Gemini South provided these essential data thanks to its adaptive-optics capabilities.
NSF Gemini Observatory programme director, Martin Still, said: “Gemini South continues to expand our understanding of the universe and these new observations support predictions for the future of our own planet.
“This discovery is a wonderful example of the feats we can accomplish when we combine world-class telescope operations and cutting-edge scientific collaboration.”
Kishalay De, an astronomer at the Massachusetts Institute of Technology and lead author on the paper, added: “With these revolutionary new optical and infrared surveys, we are now witnessing such events happen in real time in our own Milky Way – a testament to our almost certain future as a planet.”
The outburst from the engulfment lasted approximately 100 days and the characteristics of its lightcurve, as well as the ejected material, gave astronomers insight into the mass of the star and that of its engulfed planet.
The ejected material consisted of about 33 Earth masses of hydrogen and about 0.33 Earth masses of dust.
Lau said: “That’s more star- and planet-forming material being recycled, or burped out, into the interstellar medium thanks to the star eating the planet.”
From this analysis, the team estimated that the progenitor star is about 0.8−1.5 times the mass of our sun and the engulfed planet was one to ten times the mass of Jupiter.
Lau concluded: “I think there’s something pretty remarkable about these results that speaks to the transience of our existence.
“After the billions of years that span the lifetime of our solar system, our own end stages will likely conclude in a final flash that lasts only a few months.”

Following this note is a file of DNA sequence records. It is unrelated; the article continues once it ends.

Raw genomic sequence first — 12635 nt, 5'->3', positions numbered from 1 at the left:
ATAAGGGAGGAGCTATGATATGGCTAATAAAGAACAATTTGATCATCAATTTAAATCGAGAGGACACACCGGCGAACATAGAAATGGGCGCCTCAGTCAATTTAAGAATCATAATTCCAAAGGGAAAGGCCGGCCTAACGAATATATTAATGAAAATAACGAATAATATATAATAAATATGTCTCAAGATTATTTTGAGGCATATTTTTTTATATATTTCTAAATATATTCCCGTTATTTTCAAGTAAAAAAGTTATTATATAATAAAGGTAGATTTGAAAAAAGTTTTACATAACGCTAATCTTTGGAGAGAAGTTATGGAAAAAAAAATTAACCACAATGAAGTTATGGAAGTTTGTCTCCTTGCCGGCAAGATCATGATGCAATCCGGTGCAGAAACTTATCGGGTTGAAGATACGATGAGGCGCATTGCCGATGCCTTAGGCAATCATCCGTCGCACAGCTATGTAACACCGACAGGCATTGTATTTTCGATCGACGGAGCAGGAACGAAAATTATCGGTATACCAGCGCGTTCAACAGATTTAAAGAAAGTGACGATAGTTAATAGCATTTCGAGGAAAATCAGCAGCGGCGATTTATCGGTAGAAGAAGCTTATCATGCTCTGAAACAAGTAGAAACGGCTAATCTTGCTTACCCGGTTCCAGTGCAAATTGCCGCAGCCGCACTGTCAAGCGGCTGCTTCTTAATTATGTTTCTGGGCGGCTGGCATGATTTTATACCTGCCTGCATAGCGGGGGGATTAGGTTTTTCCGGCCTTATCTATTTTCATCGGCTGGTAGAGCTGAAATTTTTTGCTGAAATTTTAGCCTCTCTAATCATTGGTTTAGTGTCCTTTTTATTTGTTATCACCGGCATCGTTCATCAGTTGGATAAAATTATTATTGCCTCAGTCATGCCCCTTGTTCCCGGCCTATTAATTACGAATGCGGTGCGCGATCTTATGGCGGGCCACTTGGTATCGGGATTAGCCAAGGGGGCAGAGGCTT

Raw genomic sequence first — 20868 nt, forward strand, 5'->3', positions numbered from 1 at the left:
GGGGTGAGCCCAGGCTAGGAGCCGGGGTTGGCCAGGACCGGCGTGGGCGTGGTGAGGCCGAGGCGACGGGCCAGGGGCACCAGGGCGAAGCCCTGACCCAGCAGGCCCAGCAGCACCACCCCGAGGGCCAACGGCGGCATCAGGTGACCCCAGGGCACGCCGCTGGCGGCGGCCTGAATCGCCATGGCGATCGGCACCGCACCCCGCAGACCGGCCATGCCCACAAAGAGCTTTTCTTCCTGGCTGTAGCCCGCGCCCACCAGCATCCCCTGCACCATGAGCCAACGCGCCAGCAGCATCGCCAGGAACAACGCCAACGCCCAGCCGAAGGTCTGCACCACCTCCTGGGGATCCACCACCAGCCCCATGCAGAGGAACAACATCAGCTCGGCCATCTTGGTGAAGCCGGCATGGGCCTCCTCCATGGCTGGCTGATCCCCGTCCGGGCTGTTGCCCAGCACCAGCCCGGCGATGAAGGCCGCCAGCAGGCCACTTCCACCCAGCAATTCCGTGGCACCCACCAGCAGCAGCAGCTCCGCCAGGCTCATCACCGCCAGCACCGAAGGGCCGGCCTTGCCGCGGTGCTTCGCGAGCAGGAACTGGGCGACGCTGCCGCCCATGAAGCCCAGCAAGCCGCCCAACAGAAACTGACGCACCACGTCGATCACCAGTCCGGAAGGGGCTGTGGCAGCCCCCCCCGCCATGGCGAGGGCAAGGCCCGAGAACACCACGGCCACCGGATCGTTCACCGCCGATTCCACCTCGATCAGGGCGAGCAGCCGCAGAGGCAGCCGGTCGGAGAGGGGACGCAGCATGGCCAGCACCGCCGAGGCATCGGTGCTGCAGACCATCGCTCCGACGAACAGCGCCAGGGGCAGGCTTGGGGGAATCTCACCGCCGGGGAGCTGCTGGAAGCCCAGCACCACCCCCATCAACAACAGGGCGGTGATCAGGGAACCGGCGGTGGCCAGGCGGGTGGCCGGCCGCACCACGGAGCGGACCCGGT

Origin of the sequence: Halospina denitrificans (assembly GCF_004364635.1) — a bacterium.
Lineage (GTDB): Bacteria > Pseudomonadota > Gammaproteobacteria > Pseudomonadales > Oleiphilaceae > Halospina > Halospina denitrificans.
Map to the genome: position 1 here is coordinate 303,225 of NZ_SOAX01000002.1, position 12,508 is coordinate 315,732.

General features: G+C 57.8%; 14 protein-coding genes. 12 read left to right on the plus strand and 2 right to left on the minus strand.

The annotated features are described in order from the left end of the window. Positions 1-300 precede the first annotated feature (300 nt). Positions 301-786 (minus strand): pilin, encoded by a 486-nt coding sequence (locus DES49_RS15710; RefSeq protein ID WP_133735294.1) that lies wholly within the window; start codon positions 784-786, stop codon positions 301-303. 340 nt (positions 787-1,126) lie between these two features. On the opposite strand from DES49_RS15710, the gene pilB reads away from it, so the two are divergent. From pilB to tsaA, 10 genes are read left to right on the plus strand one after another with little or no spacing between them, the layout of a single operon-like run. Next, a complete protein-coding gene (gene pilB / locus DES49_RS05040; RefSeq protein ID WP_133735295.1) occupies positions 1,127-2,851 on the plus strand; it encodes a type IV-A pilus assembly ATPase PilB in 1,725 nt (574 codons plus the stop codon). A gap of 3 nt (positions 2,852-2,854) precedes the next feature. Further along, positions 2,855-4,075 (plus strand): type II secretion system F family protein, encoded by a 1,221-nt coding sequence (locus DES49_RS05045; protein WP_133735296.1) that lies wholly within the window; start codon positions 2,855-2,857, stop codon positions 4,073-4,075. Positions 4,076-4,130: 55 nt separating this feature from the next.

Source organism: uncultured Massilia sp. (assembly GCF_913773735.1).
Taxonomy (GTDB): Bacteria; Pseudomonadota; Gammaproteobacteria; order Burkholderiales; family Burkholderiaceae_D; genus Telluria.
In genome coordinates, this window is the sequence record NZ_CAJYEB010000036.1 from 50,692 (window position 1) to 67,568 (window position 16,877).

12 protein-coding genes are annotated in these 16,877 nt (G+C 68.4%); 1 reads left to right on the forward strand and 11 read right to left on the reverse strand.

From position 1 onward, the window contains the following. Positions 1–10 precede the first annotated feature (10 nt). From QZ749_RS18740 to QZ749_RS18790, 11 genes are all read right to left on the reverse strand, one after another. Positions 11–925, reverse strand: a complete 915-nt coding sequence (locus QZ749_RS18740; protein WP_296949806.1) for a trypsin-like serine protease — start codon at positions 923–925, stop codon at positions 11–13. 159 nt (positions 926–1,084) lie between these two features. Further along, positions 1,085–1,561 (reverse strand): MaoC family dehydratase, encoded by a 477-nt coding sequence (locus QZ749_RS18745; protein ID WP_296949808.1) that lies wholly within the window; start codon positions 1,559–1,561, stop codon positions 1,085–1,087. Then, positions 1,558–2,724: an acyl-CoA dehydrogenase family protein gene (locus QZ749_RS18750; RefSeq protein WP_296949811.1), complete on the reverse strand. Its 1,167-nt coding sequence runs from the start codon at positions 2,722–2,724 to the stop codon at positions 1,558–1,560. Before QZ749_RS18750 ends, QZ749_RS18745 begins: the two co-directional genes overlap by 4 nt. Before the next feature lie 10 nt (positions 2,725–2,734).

The study is published in the journal Nature.
Image 1: Astronomers using the Gemini South telescope in Chile, operated by NSF’s NOIRLab, have observed the first compelling evidence of a dying sun-like star engulfing an exoplanet. The ‘smoking gun’ of this event was seen in a long and low-energy outburst from the star – the tell-tale signature of a planet skimming along a star’s surface. This never-before-seen process may herald the ultimate fate of Earth when our own sun nears the end of its life in about five billion years. © International Gemini Observatory/ NOIRLab/ NSF/ AURA/ M Garlick/M Zamani (CC0).
Image 2: For most of its life, a Sun-like star fuses hydrogen into helium in its hot, dense core, which allows the star to push back against the crushing weight of its outer layers. When hydrogen in the core runs out, the star begins fusing helium into carbon and hydrogen fusion migrates to the star’s outer layers, causing them to expand, and changing the sun-like star into a red giant. Such a transformation, however, is bad news for any inner-system planets. When the star’s surface eventually expands to engulf one of its planets, their interaction would trigger a spectacular outburst of energy and material. This process would also put the brakes on the planet’s orbital velocity causing it to plunge into the star. © International Gemini Observatory/ NOIRLab/ NSF/ AURA/ P Marenfeld (CC0).